The man abruptly stopped next to a parked car “in an area that had very little ambient lighting,” police said. One of the officers slipped on the wet ground and fell on his back, landing near the man, according to police.
“The suspect withdrew a long piece of metal from his beltline and raised it over his head, and came toward the officer,” police said Wednesday. “The three officers were forced to fire their weapons to defend themselves, striking the suspect.”
The long metal object turned out to be an 18-inch- long piece of rebar, according to police.
The man was taken to Harborview Medical Center, where he later died.
Police plan to hold a news conference on the shooting Thursday. The three officers involved are on paid administrative leave, which is standard in officer-involved shooting investigations.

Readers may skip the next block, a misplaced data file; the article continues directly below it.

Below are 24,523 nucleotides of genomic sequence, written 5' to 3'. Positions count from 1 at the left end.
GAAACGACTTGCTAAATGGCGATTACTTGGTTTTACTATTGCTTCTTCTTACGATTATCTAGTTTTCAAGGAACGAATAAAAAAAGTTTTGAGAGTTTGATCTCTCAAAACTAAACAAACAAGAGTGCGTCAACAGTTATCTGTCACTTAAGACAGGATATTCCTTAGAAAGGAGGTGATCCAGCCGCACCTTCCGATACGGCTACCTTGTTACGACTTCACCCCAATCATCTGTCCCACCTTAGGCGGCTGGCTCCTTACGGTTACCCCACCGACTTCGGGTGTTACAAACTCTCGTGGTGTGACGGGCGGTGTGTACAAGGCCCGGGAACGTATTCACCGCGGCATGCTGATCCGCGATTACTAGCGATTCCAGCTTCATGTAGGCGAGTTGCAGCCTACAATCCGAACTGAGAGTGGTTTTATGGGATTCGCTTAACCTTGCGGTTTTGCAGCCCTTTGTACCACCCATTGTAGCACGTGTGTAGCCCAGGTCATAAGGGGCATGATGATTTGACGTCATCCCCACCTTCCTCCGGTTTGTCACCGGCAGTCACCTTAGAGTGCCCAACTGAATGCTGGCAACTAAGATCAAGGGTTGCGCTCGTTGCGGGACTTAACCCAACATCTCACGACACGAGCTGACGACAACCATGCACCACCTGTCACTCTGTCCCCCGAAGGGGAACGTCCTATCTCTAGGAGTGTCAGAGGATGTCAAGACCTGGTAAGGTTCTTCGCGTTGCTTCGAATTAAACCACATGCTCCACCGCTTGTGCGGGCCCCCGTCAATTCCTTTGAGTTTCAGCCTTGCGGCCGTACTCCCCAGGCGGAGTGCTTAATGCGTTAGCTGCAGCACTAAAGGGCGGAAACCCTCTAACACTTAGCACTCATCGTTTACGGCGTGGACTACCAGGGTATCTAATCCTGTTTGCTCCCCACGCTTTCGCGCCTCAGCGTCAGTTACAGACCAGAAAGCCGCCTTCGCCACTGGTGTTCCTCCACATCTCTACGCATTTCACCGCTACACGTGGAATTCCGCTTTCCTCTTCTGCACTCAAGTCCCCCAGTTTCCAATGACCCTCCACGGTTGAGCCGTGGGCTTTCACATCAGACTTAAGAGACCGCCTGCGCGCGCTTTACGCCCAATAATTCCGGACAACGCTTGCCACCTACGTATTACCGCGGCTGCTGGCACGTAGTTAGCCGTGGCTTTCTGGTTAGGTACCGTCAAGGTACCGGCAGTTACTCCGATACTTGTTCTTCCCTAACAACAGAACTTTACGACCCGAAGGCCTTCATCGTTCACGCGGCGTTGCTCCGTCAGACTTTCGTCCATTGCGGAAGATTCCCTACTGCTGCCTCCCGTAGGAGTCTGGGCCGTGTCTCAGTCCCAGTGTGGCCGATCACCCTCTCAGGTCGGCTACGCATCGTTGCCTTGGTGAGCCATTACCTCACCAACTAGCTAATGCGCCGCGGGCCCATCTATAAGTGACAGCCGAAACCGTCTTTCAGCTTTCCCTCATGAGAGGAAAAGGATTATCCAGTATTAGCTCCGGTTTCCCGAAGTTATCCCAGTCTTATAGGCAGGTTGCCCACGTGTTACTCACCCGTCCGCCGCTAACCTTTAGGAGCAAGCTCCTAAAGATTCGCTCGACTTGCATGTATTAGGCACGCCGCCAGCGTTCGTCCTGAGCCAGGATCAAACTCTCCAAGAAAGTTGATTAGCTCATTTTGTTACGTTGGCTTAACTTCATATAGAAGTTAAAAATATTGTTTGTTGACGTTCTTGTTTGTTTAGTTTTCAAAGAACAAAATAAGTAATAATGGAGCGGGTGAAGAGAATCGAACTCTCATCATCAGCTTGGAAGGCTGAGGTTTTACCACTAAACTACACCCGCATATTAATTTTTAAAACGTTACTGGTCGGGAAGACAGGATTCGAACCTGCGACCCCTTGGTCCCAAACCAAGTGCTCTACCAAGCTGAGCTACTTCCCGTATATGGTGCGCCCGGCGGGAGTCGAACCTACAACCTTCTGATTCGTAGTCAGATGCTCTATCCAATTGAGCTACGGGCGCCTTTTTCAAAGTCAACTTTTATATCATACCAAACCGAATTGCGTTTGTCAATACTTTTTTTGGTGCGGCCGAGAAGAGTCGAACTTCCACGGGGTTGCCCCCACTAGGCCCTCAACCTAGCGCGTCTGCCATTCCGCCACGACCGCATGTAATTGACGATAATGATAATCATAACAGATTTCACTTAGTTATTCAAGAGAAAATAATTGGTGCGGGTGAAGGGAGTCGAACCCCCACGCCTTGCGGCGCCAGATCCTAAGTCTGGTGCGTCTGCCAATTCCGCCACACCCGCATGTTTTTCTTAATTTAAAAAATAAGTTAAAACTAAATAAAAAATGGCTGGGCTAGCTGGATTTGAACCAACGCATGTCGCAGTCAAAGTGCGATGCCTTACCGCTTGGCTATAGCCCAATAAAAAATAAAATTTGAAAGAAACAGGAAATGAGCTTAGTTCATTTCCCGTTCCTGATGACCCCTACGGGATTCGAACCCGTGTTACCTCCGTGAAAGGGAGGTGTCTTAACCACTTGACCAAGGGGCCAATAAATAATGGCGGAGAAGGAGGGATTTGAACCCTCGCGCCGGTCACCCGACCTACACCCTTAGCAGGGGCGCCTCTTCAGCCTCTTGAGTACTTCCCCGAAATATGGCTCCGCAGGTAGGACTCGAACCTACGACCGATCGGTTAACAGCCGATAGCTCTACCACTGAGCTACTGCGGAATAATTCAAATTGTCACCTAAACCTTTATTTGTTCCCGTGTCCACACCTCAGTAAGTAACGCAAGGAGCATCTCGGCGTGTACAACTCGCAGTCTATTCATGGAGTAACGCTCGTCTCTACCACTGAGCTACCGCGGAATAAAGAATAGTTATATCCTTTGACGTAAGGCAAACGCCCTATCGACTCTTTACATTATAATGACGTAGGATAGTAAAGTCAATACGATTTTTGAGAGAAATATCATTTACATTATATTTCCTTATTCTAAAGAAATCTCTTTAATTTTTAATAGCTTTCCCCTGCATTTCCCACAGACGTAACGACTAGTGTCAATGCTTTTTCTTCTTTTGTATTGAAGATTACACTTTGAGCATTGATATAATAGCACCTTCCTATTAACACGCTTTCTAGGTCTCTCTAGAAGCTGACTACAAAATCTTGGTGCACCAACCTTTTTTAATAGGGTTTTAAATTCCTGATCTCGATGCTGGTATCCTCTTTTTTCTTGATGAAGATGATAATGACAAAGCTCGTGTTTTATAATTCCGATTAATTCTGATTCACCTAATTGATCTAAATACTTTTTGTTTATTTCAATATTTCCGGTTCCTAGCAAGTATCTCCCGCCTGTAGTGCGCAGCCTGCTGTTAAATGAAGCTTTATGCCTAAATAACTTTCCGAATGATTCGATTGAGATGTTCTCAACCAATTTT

Keewatinawin’s father, who has been ill, witnessed the shooting, said Lewis’ boyfriend, who asked not to be named.
He said the elder Keewatinawin told him later that his son had been yelling during a trip to a nearby QFC grocery store and on the walk home. The father called one of his other sons and asked him to call 911.
Soon after the father and son returned to the house, officers with guns drawn took up positions at the entrance to the cul-de-sac, the boyfriend said. Afraid the officers were about to shoot, he and Lewis took her sons into a backroom. Seconds later, gunshots rang out.
Lewis said police had been called to the house a handful of times in the past two years when Keewatinawin was off his medication.
“They’d talk to him, and Jack would sit on the curb until they put him in an ambulance and took him to the hospital,” she said.